VIDEO/CONF: Scenes at 20 – Inspirations, Riffs, and Reverberations

This symposium celebrates the 20th anniversary of Saidiya Hartman’s Scenes of Subjection: Terror, Slavery, and Self-Making in Nineteenth-Century America and its impact on studies of Black lives in the past, present, and future. Please join us as we consider the work’s impact within its intergenerational intellectual context and theorize new possibilities for Black life and Black freedom in these perilous times.

 

For more on the conference: http://www.scenesat20.com/
Footage from the panels is available and livestreams are available for each day.
via YouTube:

Continue reading “VIDEO/CONF: Scenes at 20 – Inspirations, Riffs, and Reverberations”

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Sharpe on Kinship, Whiteness, and Slavery in @TheNewInquiry

In response to the recent election, #ADPhD is sharing reflections, short takes, and responses from scholars of slavery. To submit yours, click here.

On November 16, 2016, Christina Sharpe, associate professor at Tufts University, offered this reflection on kinship, slavery, and white solidarity. Sharpe writes:

Continue reading “Sharpe on Kinship, Whiteness, and Slavery in @TheNewInquiry”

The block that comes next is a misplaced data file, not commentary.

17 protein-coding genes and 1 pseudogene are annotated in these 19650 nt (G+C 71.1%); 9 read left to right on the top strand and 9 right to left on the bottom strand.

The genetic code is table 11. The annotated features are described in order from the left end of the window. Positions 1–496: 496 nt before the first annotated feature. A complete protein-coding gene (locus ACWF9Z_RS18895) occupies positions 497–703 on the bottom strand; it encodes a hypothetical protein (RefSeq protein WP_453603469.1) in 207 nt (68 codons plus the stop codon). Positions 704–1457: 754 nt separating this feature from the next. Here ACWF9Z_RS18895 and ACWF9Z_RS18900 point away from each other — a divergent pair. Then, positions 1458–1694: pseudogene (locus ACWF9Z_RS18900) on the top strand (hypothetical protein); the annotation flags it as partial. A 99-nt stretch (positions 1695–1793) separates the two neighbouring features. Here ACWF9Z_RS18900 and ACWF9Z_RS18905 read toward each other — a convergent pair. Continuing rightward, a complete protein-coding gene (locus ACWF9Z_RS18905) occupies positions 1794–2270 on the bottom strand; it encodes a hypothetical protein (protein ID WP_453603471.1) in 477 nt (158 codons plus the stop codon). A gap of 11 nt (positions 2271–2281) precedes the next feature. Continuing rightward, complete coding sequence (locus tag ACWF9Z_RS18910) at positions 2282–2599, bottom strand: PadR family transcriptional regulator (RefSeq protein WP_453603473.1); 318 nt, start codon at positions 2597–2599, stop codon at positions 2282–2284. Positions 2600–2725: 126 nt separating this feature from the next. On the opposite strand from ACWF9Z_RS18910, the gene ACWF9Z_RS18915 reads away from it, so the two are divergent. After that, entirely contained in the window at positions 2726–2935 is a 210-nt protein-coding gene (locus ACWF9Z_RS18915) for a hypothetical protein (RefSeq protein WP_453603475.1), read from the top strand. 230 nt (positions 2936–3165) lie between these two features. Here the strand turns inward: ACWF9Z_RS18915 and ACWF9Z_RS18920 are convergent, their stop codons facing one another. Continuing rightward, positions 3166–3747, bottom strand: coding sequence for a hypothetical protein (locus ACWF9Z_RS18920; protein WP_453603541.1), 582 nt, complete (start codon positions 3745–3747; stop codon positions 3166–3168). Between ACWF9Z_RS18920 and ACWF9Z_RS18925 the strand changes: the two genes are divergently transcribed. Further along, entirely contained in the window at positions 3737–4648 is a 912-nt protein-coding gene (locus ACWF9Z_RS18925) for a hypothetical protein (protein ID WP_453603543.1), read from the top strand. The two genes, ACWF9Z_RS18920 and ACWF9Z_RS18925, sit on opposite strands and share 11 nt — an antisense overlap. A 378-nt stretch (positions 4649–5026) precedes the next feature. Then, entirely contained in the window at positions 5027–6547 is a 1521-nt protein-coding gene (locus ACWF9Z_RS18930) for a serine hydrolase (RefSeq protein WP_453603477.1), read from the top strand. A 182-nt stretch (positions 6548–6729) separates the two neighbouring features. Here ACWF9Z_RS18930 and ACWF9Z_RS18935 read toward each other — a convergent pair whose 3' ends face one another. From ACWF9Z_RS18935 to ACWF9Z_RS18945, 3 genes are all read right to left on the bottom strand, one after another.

BOOK: Sharpe on the Monstrous Intimacies of Slavery

Christina Sharpe, Monstrous Intimacies: Making Post-Slavery Subjects. Duke University Press Books, 2010.

Description from Duke University Press:

“Arguing that the fundamental, familiar, sexual violence of slavery and racialized subjugation have continued to shape black and white subjectivities into the present, Christina Sharpe interprets African diasporic and Black Atlantic visual and literary texts that address those “monstrous intimacies” and their repetition as constitutive of post-slavery subjectivity. Her illuminating readings juxtapose Frederick Douglass’s narrative of witnessing the brutal beating of his Aunt Hester with Essie Mae Washington-Williams’s declaration of freedom in Dear Senator: A Memoir by the Daughter of Strom Thurmond, as well as the “generational genital fantasies” depicted in Gayl Jones’s novel Corregidora with a firsthand account of such “monstrous intimacies” in the journals of an antebellum South Carolina senator, slaveholder, and vocal critic of miscegenation. Sharpe explores the South African–born writer Bessie Head’s novel Maru—about race, power, and liberation in Botswana—in light of the history of the KhoiSan woman Saartje Baartman, who was displayed in Europe as the “Hottentot Venus” in the nineteenth century. Reading Isaac Julien’s film The Attendant, Sharpe takes up issues of representation, slavery, and the sadomasochism of everyday black life. Her powerful meditation on intimacy, subjection, and subjectivity culminates in an analysis of Kara Walker’s black silhouettes, and the critiques leveled against both the silhouettes and the artist.”

 

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